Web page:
Advocate for Teens

I try to support teen rights and advocate for teens whenever I can. I think as a librarian who works with teens I should be making sure that they are given respect and the benefit of the doubt, both in the library and in our community.

So when I read the editorial Teenagers Voting? No, thank you (please read it to see if you find it as offensive as I did) I was upset and I wrote a response.

Here’s my response. I thought it was really important for someone to say something in response to all teens being grouped together as negative influences on the community.

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The prejudices we don’t question

cover art of the belgariad I’m rereading David Eddings’ Belgariad series and I have to say I’m a bit shocked by how different I’m perceiving it now compared to when I was in Gr. 8-10 reading it the first time. It was one of my favourite series, I had fond memories of Aunt Pol’s kitchen, and Silk’s sly ways….

I don’t remember ever thinking, “that’s racist!” or “you can’t give a whole country a characteristic of being sneaky or stupid”. I never questioned the sweeping generalizations that Eddings pronounces about his characters. Reading it the second time I am horrified by the way he gives entire nations negative traits. Not only are all Murgo’s evil men who bribe people with red gold, the good guys are completely defined by where they are from. Sendaria, the territory whose people are descended from immigrants from all over the West appears to be Eddings’ America.

Eddings has social commentary, with Garion noticing the flaws of each society they pass through. I like the parts where he objects to serfdom and when he thinks the common people and the nobles should interact more because the country can’t work if they don’t understand one another. What I don’ t like is that there are no exceptions to the stereotypes. Garion doesn’t learn that not all Chereks are barbaric, or that not all Drasnians are sneaky, or that not all Murgos are evil. He learns to expect from his friends the same he expects from all their race, and he makes generalizations that are not portrayed as wrong.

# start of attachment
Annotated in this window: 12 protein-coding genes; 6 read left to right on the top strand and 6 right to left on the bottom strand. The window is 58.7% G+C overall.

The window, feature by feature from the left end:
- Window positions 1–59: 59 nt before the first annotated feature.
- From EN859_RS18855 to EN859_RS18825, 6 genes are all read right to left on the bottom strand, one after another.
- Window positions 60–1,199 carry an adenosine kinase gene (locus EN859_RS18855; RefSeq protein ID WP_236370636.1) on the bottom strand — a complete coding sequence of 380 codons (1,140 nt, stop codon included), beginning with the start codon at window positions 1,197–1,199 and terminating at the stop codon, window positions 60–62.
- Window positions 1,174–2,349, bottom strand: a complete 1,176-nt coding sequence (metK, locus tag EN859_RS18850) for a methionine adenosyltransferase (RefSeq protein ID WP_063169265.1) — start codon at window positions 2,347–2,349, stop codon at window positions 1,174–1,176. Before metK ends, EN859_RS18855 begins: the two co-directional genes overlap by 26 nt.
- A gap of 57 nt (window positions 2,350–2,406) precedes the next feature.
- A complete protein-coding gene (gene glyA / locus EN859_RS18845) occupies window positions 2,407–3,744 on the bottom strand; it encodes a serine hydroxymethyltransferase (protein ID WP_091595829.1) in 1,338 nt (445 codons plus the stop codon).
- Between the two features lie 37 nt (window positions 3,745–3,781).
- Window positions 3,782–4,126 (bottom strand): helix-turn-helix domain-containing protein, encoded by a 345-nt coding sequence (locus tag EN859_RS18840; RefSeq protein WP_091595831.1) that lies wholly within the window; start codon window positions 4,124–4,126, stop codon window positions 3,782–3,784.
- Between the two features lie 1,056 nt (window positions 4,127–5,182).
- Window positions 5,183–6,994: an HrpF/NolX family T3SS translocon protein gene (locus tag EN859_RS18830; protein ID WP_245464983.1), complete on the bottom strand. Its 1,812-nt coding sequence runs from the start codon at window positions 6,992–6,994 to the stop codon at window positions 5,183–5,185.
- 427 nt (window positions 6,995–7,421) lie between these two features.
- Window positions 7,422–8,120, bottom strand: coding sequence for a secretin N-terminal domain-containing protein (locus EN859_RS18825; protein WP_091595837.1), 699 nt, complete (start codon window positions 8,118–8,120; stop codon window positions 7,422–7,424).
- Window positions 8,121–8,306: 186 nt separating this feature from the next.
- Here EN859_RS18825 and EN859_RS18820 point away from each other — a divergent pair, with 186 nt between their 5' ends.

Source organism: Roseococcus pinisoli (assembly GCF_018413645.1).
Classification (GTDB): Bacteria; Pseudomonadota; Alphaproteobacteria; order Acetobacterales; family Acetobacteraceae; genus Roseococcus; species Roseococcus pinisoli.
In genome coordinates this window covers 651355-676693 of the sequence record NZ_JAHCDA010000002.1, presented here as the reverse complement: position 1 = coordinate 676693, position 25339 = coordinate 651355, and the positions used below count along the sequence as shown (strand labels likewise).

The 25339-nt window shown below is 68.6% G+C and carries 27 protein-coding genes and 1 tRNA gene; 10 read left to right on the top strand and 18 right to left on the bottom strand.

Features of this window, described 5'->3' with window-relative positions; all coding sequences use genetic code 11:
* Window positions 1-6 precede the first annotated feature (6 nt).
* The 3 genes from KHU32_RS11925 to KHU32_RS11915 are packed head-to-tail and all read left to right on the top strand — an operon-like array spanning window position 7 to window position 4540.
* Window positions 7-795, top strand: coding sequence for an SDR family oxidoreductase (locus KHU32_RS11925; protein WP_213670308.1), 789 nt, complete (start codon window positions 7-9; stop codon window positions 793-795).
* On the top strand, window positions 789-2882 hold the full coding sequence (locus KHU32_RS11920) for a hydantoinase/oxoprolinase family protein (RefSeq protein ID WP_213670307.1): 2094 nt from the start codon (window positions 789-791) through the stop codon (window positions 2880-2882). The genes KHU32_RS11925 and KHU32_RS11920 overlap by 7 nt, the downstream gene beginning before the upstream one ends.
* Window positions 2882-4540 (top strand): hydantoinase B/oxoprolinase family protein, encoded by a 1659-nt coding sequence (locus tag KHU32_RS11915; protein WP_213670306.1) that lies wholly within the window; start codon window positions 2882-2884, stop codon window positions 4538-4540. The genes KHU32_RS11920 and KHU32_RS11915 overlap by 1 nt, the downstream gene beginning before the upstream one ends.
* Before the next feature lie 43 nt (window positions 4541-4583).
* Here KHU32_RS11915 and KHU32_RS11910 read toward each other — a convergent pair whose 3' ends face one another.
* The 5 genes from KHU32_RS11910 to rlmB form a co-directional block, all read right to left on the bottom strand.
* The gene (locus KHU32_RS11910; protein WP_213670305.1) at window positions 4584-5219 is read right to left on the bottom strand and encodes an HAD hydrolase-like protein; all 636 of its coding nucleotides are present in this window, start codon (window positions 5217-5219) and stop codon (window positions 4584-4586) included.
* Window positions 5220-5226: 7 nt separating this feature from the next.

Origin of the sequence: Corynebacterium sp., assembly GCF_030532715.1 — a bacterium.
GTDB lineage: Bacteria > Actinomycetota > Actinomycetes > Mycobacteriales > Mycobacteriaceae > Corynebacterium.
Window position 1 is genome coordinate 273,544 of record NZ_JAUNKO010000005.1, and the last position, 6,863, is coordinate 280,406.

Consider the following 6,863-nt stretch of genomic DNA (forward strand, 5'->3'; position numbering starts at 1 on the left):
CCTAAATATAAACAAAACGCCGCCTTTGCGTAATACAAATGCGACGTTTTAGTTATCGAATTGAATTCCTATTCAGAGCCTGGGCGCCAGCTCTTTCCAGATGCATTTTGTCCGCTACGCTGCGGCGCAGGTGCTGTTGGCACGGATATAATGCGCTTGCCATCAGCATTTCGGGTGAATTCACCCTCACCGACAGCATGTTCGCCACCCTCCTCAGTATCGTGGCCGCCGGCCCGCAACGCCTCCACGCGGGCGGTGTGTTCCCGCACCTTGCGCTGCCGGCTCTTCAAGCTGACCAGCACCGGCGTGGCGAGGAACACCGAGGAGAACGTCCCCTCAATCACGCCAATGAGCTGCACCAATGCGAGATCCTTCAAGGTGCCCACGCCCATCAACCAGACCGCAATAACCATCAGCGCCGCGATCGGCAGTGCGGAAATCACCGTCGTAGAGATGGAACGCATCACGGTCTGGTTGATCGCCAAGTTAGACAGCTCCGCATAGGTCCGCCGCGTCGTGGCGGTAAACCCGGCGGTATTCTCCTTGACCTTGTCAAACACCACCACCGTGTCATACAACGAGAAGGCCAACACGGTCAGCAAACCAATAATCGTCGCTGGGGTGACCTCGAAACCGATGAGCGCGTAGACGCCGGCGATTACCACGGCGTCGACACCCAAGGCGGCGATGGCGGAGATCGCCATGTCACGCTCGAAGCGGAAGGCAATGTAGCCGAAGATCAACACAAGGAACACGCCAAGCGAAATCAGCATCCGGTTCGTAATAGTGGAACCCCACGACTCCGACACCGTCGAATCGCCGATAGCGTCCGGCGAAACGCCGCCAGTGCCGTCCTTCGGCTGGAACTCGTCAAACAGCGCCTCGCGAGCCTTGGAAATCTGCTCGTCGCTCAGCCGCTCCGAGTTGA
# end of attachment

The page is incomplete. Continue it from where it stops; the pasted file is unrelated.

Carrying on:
I will continue to love Eddings books out of nostalgia, but I have a lot of problems with the oversimplified races and cultures. I don’t know if Eddings was being prejudice or if he just didn’t bother to make complex individuals who broke the mold, but teens should take the Belgariad with a grain of salt.

I also find it interesting that libraries tend to class this series in Fantasy for adults but I consider it YA because it is a coming of age tale. Garion starts off as a boy and he goes on an adventure, I think this would appeal most to teens.

I always wanted to be a gamer girl…

I highly recommend Gamer Girl by Mari Mancusi to teens and YA librarians. It is an enjoyable love story full of teen angst but also so much more.

It deals with serious issues that effect young adults:

  • Divorce- the mixed feelings that you deal with when your parents splitcover art of Gamer Girl
  • Bullying- the jerks who make high school unbearable at times
  • Media Literacy-the dangers of online gaming and identity theft
  • Breaking down stereotypes- don’t diss the geek girl but don’t diss the in crowd
  • Loneliness-being isolated from your old friends, trying to make new ones

But it’s not an after-school special over the top cheesy way of shoving issues down teens’ throats, it’s fun to read and relatable.

Tie ins

You will enjoy this book if you like manga or online gaming